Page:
vital step towards the ultimate goal of being able
to take ‘photographs' of
individual molecules in action has been achieved by an international team led
by UCL (University College London) researchers at the London Centre for Nanotechnology.
They report in the journal Nature on a novel method of obtaining a full 3-D image
of the interior of nanocrystals. Using a process known as coherent X-ray diffraction
imaging, they were able to build a picture of the inside of nanocrystals by measuring
and inverting diffraction patterns.
Ultimately, the technique will help in the development of X-ray free-electron
lasers, which will allow single-molecule imaging. It will also allow researchers
to more accurately assess the defects in any given material which gives them
Professor Ian Robinson, of the UCL Department of Physics & Astronomy and
the London Centre for Nanotechnology, who led the study, says: “This new imaging
method shows that the interior structure of atomic displacements within single
nanocrystals can be obtained by direct inversion of the diffraction pattern.
We hope one day this will be applied to determine the structure of single protein
molecules placed in the femtosecond beam of a free-electron laser.
“Coherent X-ray diffraction imaging emerged from the realisation that over-sampled
diffraction patterns can be inverted to obtain real space images. It is an attractive
alternative to electron microscopy because of the better penetration of the electromagnetic
waves in materials of interest, which are often less damaging to the sample than
The inversion of a diffraction pattern back to an image has already been proven
to yield a unique ‘photograph' in two or higher dimensions. However, previously
researchers have encountered difficulties with 3-D structures with deformations
as these interfere with the symmetry of the pattern. To overcome this problem,
the UCL team used a lead nanocrystal that was crystallised in an ultrahigh vacuum.
It showed that asymmetries in the diffraction pattern can be mapped to deformities,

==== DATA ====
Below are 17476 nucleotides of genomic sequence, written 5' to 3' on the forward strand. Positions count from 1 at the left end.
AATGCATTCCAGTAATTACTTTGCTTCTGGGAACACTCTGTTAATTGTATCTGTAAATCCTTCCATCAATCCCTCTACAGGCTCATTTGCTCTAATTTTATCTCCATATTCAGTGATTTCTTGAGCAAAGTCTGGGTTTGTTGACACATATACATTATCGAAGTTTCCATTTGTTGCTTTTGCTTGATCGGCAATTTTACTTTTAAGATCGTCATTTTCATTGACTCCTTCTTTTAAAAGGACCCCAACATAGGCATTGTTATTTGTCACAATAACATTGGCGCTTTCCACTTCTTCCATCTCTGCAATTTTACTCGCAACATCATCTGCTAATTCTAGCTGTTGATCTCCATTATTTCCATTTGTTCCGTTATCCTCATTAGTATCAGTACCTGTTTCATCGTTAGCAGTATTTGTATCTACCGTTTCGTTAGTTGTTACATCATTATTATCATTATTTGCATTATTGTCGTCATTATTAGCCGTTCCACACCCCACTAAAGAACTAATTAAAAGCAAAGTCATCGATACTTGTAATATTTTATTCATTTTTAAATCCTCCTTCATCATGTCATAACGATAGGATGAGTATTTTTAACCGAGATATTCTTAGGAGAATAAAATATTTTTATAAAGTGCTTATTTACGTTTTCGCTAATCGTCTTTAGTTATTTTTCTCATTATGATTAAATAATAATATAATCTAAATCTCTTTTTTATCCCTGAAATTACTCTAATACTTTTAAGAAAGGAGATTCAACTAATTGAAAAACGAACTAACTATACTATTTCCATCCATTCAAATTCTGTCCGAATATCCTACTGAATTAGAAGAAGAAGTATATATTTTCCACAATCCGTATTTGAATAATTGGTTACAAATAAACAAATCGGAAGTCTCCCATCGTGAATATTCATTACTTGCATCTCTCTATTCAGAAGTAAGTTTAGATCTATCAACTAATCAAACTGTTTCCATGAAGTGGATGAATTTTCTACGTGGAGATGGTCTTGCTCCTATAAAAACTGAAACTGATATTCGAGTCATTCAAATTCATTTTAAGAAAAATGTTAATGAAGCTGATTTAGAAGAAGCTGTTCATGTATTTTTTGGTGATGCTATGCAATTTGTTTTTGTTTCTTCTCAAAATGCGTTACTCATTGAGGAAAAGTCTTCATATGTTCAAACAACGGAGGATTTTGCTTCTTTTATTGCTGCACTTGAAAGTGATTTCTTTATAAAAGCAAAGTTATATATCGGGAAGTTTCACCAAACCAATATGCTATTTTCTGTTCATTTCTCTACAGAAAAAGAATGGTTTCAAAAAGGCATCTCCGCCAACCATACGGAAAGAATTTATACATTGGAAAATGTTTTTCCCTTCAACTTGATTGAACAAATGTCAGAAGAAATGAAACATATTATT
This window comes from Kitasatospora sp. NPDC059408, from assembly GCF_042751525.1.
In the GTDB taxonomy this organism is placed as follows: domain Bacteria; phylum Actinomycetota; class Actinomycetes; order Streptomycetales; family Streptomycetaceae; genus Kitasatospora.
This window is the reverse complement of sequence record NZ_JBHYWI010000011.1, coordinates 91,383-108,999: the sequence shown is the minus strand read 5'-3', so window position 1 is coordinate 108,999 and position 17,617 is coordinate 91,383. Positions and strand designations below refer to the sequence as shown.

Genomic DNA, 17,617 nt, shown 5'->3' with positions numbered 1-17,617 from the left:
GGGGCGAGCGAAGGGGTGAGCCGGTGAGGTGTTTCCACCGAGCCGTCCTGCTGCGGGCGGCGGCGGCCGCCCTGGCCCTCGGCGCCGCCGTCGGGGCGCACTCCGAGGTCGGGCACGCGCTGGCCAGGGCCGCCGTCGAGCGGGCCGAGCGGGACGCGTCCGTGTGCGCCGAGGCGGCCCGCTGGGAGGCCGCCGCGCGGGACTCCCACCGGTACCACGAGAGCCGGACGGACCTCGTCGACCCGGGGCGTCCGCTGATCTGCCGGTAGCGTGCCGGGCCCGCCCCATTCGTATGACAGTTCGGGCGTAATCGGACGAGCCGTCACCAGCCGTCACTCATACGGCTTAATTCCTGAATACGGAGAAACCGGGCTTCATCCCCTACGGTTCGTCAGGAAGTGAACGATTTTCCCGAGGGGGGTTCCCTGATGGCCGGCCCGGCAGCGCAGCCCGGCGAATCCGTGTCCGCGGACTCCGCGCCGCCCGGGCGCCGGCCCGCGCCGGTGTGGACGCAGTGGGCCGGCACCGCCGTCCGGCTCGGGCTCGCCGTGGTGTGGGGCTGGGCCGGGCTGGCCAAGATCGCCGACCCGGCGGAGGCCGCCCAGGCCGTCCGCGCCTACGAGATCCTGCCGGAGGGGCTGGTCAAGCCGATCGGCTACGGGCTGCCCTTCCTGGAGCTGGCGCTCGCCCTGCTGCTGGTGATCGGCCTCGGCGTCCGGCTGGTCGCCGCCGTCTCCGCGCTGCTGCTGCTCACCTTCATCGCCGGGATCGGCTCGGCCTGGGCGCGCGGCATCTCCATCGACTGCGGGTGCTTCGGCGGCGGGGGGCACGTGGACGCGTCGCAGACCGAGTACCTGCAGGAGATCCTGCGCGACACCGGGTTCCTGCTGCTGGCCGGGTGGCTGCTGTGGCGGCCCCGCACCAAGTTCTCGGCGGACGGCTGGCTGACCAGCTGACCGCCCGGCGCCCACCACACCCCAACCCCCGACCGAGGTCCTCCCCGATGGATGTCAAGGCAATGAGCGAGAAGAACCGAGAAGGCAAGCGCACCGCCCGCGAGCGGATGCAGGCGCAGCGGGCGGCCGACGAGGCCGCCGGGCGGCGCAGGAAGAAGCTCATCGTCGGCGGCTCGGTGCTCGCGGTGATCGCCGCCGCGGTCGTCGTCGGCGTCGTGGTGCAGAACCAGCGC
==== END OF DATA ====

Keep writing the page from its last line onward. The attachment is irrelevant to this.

providing a detailed 3-D map of the location of them in the crystal.
Founded in 1826, UCL was the first English university established after Oxford
and Cambridge, the first to admit students regardless of race, class, religion
or gender, and the first to provide systematic teaching of law, architecture
and medicine. In the government's most recent Research Assessment Exercise, 59
UCL departments achieved top ratings of 5* and 5, indicating research quality
of international excellence.
UCL is the fourth-ranked UK university in the 2005 league table of the top 500
world universities produced by the Shanghai Jiao Tong University. UCL alumni
include Mahatma Gandhi (Laws 1889, Indian political and spiritual leader); Jonathan
Dimbleby (Philosophy 1969, writer and television presenter); Junichiro Koizumi
(Economics 1969, Prime Minister of Japan); Lord Woolf (Laws 1954, former Lord
Chief Justice of England & Wales); Alexander Graham Bell (Phonetics 1860s,
inventor of the telephone); and members of the band Coldplay.
paper ‘Three-dimensional mapping of a deformation
field inside a nanocrystal' will be published in
the July 6 edition of the journal Nature. The authors
are: Mark A. Pfeifer1†, Garth J. Williams1†, Ivan
A. Vartanyants1†, Ross Harder1 & Ian K. Robinson1
1 Physics Department, University of Illinois, Urbana,
Illinois 61801, USA. †Present
addresses: Department of Physics, University of Oregon, Eugene, Oregon 97403,
USA (M.A.P.), School of Physics, University of Melbourne, Australia (G.J.W.),
HASYLAB, DESY, Hamburg, Germany (I.A.V.), Department of Physics & Astronomy,
University College London, UK.